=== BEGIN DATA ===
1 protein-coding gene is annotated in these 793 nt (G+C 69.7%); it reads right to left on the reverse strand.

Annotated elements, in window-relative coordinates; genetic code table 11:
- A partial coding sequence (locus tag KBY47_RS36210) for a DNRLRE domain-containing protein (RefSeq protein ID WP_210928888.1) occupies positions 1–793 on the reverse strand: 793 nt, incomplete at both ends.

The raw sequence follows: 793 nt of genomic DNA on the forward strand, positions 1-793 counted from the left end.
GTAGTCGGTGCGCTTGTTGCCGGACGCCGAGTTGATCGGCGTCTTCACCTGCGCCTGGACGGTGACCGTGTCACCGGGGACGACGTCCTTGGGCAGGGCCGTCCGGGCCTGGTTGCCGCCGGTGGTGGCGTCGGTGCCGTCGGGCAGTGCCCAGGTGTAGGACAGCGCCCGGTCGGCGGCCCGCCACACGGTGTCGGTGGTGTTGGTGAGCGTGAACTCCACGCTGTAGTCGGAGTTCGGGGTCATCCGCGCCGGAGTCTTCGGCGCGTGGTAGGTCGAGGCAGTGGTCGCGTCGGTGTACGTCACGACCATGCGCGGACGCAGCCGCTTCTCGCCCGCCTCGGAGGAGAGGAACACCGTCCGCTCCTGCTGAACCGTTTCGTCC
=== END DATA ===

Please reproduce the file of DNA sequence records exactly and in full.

1 protein-coding gene is annotated in these 793 nt (G+C 69.7%); it reads right to left on the reverse strand.

Annotated elements, in window-relative coordinates; genetic code table 11:
- A partial coding sequence (locus tag KBY47_RS36210) for a DNRLRE domain-containing protein (RefSeq protein ID WP_210928888.1) occupies positions 1–793 on the reverse strand: 793 nt, incomplete at both ends.

The raw sequence follows: 793 nt of genomic DNA on the forward strand, positions 1-793 counted from the left end.
GTAGTCGGTGCGCTTGTTGCCGGACGCCGAGTTGATCGGCGTCTTCACCTGCGCCTGGACGGTGACCGTGTCACCGGGGACGACGTCCTTGGGCAGGGCCGTCCGGGCCTGGTTGCCGCCGGTGGTGGCGTCGGTGCCGTCGGGCAGTGCCCAGGTGTAGGACAGCGCCCGGTCGGCGGCCCGCCACACGGTGTCGGTGGTGTTGGTGAGCGTGAACTCCACGCTGTAGTCGGAGTTCGGGGTCATCCGCGCCGGAGTCTTCGGCGCGTGGTAGGTCGAGGCAGTGGTCGCGTCGGTGTACGTCACGACCATGCGCGGACGCAGCCGCTTCTCGCCCGCCTCGGAGGAGAGGAACACCGTCCGCTCCTGCTGAACCGTTTCGTCC